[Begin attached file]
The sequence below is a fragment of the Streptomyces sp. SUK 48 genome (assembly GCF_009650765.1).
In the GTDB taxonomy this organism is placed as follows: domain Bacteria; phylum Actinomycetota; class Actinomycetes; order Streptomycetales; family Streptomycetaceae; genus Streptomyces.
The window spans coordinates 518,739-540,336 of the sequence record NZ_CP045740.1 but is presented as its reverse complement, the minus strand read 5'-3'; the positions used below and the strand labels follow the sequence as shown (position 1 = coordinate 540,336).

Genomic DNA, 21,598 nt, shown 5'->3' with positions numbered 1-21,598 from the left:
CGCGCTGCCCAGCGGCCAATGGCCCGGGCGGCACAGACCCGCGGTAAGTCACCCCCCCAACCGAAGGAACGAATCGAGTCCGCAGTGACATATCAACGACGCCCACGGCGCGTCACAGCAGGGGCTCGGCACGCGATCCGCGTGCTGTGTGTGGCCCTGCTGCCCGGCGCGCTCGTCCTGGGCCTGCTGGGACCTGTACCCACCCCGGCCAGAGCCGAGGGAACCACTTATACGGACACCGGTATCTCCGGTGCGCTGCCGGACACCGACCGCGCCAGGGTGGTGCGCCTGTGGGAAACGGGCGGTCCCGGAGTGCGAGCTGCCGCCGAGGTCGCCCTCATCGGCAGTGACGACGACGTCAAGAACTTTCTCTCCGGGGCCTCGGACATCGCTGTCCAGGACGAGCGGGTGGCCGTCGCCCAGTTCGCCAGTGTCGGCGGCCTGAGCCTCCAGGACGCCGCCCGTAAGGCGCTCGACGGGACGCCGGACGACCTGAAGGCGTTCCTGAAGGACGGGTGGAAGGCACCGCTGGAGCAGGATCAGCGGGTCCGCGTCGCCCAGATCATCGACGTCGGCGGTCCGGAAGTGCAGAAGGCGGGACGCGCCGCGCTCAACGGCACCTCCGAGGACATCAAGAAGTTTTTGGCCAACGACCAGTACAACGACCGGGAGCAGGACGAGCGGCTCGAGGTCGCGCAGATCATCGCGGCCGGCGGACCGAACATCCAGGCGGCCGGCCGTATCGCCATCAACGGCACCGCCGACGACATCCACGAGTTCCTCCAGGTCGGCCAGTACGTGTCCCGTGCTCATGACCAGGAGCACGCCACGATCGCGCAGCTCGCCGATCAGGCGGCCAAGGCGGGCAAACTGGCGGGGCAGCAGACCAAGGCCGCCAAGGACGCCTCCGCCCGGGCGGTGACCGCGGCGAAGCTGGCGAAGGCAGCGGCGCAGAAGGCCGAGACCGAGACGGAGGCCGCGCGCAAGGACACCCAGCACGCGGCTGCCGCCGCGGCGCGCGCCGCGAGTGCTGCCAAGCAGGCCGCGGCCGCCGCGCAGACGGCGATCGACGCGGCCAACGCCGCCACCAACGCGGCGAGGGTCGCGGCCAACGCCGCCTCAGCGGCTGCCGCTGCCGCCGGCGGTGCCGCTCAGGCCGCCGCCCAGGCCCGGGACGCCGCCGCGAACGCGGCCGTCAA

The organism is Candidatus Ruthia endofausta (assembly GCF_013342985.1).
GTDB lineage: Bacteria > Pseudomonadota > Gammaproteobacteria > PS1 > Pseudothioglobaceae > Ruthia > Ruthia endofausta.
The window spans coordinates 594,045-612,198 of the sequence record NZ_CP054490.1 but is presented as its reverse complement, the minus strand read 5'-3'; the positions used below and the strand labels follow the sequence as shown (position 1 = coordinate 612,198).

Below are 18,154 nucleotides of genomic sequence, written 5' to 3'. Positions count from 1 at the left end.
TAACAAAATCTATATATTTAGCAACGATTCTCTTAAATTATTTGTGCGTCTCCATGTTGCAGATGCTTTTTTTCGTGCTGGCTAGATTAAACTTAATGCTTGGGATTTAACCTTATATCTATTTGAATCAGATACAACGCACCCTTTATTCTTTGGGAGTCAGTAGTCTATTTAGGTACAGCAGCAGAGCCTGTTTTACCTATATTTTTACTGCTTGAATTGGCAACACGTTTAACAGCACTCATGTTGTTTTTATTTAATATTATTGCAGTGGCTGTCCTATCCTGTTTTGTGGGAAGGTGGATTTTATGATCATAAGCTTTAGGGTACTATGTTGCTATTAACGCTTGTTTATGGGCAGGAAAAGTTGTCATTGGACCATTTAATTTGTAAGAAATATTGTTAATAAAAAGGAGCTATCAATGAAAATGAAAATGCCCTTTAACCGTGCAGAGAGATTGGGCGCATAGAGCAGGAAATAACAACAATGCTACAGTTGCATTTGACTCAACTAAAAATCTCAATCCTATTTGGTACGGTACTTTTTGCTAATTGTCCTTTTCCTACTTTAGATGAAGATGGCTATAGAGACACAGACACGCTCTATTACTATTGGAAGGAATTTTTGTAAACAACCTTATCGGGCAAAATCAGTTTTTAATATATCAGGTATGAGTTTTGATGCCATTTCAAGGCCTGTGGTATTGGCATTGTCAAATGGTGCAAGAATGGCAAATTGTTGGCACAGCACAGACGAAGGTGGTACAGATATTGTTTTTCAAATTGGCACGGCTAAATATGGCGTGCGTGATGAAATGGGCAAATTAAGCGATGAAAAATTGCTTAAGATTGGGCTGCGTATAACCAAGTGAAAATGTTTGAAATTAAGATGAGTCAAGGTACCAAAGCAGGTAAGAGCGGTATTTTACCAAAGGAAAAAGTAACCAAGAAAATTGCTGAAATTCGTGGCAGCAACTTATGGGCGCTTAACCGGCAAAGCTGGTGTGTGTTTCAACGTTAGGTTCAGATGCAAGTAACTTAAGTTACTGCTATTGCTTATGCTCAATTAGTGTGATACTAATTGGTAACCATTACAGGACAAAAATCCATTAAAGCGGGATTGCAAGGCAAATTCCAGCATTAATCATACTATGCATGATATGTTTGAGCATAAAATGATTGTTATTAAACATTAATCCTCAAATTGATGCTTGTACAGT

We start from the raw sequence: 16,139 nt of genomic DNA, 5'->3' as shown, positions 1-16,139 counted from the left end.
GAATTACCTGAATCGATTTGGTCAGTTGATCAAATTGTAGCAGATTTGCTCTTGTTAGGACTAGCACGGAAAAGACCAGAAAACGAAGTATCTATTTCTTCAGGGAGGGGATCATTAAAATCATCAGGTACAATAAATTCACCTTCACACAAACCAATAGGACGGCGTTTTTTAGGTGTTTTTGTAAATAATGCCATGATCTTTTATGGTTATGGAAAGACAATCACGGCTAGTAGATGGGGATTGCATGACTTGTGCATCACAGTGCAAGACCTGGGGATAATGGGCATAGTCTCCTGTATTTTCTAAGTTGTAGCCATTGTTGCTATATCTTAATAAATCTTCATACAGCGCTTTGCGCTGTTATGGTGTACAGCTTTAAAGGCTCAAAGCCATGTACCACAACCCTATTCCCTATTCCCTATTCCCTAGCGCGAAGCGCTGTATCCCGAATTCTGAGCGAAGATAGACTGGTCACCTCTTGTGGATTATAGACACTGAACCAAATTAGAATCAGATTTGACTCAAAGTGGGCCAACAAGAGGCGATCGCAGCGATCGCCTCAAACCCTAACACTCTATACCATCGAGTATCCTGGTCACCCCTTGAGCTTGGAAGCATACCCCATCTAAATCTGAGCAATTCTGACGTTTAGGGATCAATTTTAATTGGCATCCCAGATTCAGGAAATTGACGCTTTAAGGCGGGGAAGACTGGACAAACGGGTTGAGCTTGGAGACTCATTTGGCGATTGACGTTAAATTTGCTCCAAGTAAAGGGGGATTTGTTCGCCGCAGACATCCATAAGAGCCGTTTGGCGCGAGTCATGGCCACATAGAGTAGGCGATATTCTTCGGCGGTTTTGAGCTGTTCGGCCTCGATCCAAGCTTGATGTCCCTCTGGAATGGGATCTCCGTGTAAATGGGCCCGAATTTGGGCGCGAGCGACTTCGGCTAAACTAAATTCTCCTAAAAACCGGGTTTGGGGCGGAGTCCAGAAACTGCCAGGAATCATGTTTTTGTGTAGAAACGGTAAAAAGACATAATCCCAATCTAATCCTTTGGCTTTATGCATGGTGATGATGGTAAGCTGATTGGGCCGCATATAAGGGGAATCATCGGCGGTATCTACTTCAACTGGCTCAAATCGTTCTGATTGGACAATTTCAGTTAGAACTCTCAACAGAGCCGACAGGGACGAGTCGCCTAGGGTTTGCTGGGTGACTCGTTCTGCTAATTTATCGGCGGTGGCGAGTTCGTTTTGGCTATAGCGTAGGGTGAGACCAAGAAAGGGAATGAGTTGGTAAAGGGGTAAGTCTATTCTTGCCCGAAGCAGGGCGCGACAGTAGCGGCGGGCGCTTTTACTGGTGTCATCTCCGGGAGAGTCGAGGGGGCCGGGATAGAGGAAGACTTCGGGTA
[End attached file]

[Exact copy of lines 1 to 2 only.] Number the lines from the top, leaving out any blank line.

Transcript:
The sequence below is a fragment of the Streptomyces sp. SUK 48 genome (assembly GCF_009650765.1).
In the GTDB taxonomy this organism is placed as follows: domain Bacteria; phylum Actinomycetota; class Actinomycetes; order Streptomycetales; family Streptomycetaceae; genus Streptomyces.